10 School Organizing Tips To Start The Year Strong (For All Ages)


There’s that famous quote that holds true in almost every area of life: “80% of success is showing up.” For our purposes, though, let’s amend it slightly:

80% of school success is showing up AND staying organized.

I’ve worked with tremendously gifted students for whom learning came easy, but their performance in school did not reflect their true abilities. I’ve also worked with many students over the years who struggled to pick new things up but managed to keep at it, stay motivated, and achieve success.

Surprisingly, it’s organization that usually makes or breaks students’ level of success in school because it’s one of those “cornerstone” habits that impacts almost every other area in their academic lives.

So whether your child is:

  • In elementary school and just starting to get the school routine down
  • In middle school and figuring out how to manage the increased workload in their classes
  • Or in high school and getting prepared for upper-level courses, SATs, and college applications

Below you’ll find a list of 10 school organizing tips for you to use to start off the year strong.

1. Set up a regular school “check-in” time

First up is a common cliche in parenting: get involved.

Unfortunately, just “getting involved” in your child’s schoolwork isn’t quite the right approach because more is not always better, and sometimes you can create even an even bigger issue than you started off with in the first place by being nitpicky or overbearing.

So before you jump in, spend a little time to think and determine what level of involvement you’re going to have with homework, grades, and other aspects of their academics. This way, you have a good idea of what you need to discuss with them before you start.

Then, set up a regular meeting time with your son or daughter to talk each week about assignments, what’s going on in class, upcoming tests, and any other concerns they might have.

This shouldn’t be a lecture, so frame it as a conversation: “Can we set aside a few minutes to talk each week about school?” And leave it open for them to discuss how they’re feeling and what they would like to see you do better.

(See #9 for a weekly calendar template you can use for your check-ins.)

2. Don’t nag

Now that you’ve established a line of communication with your child, it’s extremely important to then give them the space they need to get organized and figure out how to manage their schoolwork in a way that works for them.

Kids may not immediately see the benefits of staying organized, but constant reminders are the last thing they want to hear. So when you are helping them get organized this year, make it clear that you don’t want to nag; you just want to set them up for success.

Then because you have a regular meeting time set up to discuss school together, use that time to suggest changes, voice your concerns, and make sure that they’re staying on track.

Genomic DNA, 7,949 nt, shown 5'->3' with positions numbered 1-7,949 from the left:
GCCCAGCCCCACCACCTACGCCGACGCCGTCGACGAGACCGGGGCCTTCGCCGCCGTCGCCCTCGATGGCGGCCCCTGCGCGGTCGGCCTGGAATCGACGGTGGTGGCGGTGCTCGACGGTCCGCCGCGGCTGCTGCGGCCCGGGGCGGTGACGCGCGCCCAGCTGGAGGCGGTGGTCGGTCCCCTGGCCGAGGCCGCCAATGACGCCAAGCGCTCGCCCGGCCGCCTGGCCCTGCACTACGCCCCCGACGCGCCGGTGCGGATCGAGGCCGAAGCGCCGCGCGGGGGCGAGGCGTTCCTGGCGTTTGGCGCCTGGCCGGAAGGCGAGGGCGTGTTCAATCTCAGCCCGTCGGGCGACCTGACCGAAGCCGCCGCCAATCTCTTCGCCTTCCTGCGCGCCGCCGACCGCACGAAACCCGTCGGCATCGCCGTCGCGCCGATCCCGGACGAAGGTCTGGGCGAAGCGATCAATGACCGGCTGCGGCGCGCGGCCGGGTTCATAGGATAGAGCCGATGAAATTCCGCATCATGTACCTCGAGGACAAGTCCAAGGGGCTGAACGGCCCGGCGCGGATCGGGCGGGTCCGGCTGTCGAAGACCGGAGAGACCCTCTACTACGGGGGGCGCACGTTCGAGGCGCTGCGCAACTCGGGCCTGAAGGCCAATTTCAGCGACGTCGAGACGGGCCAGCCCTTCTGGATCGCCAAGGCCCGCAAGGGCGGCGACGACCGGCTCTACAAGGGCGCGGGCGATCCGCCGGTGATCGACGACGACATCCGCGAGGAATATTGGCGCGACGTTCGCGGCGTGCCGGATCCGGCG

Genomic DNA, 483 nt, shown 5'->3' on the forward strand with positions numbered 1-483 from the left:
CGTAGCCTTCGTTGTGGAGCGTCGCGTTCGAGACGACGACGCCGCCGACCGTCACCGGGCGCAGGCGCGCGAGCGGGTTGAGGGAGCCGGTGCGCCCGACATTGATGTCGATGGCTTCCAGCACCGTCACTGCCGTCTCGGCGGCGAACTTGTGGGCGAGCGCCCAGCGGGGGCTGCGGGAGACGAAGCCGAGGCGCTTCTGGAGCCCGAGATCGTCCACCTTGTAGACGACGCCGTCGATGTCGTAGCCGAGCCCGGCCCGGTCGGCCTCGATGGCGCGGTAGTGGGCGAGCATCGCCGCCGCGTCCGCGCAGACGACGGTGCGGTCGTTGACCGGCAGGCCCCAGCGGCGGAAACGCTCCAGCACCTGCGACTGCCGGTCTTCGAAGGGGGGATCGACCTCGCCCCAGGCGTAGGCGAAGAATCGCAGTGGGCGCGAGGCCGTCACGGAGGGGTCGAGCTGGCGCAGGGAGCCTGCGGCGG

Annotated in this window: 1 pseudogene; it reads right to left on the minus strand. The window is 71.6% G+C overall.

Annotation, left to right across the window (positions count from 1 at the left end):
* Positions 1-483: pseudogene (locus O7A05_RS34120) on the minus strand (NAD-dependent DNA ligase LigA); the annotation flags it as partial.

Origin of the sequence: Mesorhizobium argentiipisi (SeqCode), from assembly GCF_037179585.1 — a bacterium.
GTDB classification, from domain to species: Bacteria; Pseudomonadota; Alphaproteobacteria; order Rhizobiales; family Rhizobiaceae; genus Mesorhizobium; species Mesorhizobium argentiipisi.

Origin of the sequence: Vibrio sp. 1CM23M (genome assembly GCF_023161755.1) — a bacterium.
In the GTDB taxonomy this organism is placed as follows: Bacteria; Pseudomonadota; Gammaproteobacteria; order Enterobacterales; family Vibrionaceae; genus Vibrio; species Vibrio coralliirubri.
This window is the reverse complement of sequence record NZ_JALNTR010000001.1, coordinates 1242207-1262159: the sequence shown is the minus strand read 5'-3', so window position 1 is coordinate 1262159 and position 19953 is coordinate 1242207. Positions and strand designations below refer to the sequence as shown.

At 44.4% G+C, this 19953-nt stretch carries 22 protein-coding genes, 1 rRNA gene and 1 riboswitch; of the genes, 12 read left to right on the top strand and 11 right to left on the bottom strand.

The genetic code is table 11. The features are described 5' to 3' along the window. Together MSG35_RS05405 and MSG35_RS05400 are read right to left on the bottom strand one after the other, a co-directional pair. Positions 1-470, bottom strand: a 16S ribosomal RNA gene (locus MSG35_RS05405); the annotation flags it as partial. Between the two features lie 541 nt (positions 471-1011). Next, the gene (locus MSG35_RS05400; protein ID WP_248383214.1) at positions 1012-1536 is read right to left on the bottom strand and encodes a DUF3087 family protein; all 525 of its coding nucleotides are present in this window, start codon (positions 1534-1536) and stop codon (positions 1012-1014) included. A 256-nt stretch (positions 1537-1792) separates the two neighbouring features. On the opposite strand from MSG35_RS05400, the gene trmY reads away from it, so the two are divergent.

3. Set up a homework routine

Making the best use of time after school can be a BIG struggle, especially for busy families. Your kids just finished sitting in class all day, and the last thing that they want to be thinking about is studying and homework.

That’s why this is one of those times that can benefit tremendously from setting up a routine that you hold to, especially for elementary and middle school students.

First, set a regular start time to help avoid the “I’ll do it later” syndrome. 

Time Frame for Starting Homework

And consider scheduling some downtime after school or other activities to give younger students a break.

For high schoolers, it’s hard to tell them exactly when they have started, but using one of those “blocks” as a general rule can help curb the late-night stress of realizing it’s time for bed and their homework isn’t done.

4. Keep homework contained

Another problem that crops up during homework time is the seeming explosion of papers and books and binders all across the house.

So first off, make sure you’ve designated at least one to two spots in your home where your child can complete their homework and try to stick to them. This will help eliminate some of the clutter if you have a space cleared off already.

organized backpack

Then, for younger students, you can try putting together a mobile organizer for all their school supplies that they can take with them from spot to spot. For older students in middle or high school, you can try helping to set up their backpack so that it permanently holds all of the supplies they’ll need to do their homework on a regular basis. This will also allow them to do homework during study hall, breaks, at the library, after practice, etc.

5. Get everything ready the night before

Now a lot of the family energy during the school week is spent on the mornings, making sure that everybody is ready to go and out the door on time. But as they say, a truly productive morning starts the night before.

So instead of leaving everything until the morning of, a great way to stay organized is to do things like packing backpacks the night before, making sure that all assignments are there and ready to go, and making lunches the night before.

school organizing tips image3